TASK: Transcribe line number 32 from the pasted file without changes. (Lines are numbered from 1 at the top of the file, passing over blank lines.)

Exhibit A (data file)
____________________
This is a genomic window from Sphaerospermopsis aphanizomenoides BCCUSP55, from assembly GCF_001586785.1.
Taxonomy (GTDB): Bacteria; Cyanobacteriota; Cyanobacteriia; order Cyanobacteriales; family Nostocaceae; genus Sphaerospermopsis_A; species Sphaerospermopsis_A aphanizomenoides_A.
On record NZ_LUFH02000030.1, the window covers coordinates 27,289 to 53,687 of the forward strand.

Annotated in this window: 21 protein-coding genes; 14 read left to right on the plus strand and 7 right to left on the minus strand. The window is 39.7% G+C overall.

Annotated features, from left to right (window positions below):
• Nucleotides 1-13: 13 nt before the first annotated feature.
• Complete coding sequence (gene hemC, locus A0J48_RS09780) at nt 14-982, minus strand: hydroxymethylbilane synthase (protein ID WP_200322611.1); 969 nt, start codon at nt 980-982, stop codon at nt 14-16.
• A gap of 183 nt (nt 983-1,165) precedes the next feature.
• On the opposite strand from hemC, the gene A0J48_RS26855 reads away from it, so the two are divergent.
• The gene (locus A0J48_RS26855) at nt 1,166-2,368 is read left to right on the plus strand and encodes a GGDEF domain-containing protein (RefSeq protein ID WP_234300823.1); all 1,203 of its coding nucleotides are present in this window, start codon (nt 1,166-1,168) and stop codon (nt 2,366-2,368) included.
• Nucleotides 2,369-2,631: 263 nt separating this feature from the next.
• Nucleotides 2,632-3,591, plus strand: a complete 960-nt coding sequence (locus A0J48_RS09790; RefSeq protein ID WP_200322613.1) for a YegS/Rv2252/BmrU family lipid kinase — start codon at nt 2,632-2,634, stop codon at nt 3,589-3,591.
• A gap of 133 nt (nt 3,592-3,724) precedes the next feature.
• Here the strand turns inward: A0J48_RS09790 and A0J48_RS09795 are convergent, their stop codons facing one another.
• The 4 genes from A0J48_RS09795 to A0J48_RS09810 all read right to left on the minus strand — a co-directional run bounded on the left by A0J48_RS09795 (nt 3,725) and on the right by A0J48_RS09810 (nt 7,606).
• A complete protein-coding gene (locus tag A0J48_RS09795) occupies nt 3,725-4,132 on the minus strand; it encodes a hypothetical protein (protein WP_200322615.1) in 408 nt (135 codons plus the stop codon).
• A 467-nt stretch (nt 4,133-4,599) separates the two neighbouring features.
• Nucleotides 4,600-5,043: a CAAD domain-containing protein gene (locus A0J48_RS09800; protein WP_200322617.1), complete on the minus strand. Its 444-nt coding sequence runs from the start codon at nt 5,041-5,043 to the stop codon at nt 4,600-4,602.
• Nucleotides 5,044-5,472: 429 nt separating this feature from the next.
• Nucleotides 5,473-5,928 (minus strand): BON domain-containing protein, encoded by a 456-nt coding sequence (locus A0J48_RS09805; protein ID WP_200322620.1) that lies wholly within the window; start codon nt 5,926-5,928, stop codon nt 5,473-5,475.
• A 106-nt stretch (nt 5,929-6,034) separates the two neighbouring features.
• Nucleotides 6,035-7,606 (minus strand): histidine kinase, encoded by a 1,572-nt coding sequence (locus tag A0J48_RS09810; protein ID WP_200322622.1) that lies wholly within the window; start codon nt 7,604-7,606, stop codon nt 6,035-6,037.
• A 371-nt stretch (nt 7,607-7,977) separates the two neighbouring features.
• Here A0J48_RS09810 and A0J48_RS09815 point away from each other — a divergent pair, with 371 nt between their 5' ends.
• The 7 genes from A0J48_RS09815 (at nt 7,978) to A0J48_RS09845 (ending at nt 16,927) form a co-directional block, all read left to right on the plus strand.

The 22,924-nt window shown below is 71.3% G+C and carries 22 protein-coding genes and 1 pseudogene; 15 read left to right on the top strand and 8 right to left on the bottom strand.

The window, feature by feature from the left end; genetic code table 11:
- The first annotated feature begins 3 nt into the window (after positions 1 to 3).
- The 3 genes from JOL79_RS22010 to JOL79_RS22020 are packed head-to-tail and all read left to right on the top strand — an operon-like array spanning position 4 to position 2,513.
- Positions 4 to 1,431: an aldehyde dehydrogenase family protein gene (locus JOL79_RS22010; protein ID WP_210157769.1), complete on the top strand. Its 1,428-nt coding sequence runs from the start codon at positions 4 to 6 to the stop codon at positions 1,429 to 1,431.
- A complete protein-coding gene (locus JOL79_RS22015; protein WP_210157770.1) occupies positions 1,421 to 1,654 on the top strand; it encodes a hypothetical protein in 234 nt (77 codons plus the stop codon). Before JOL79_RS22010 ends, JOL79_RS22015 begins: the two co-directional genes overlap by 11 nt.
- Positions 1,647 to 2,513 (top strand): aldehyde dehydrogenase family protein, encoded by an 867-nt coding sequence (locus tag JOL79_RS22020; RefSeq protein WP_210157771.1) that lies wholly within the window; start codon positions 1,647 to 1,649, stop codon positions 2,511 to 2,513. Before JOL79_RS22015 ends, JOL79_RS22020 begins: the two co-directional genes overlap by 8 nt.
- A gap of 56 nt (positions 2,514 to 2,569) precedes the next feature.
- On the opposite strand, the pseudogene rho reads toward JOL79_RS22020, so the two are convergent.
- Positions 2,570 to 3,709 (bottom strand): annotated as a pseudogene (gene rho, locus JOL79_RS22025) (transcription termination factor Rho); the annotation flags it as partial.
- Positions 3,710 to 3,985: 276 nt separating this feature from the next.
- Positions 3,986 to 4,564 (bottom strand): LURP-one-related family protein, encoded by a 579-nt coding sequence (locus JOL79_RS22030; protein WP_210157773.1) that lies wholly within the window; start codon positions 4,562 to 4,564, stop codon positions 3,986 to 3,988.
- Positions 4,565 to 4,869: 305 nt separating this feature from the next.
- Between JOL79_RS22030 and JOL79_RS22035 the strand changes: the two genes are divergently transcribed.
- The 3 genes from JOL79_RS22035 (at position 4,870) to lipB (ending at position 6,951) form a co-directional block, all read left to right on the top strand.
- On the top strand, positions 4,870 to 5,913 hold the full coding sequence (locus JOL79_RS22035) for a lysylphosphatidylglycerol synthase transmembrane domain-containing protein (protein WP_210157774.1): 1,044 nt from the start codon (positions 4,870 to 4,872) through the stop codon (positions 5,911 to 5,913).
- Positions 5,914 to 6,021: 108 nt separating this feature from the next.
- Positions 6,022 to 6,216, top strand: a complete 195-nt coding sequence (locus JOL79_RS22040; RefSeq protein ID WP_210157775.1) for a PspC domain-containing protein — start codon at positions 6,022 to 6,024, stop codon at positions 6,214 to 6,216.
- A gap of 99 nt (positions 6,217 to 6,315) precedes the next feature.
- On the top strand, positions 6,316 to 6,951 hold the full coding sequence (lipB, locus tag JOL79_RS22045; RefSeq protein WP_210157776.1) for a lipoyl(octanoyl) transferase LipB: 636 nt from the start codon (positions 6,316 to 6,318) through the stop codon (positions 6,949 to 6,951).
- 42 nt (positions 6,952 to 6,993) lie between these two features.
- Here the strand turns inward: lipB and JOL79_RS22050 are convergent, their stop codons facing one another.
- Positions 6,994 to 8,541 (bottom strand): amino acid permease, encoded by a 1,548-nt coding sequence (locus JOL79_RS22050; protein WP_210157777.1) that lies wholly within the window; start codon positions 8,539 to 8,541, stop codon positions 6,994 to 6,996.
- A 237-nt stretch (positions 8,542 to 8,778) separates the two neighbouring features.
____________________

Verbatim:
- Positions 1,647 to 2,513 (top strand): aldehyde dehydrogenase family protein, encoded by an 867-nt coding sequence (locus tag JOL79_RS22020; RefSeq protein WP_210157771.1) that lies wholly within the window; start codon positions 1,647 to 1,649, stop codon positions 2,511 to 2,513. Before JOL79_RS22015 ends, JOL79_RS22020 begins: the two co-directional genes overlap by 8 nt.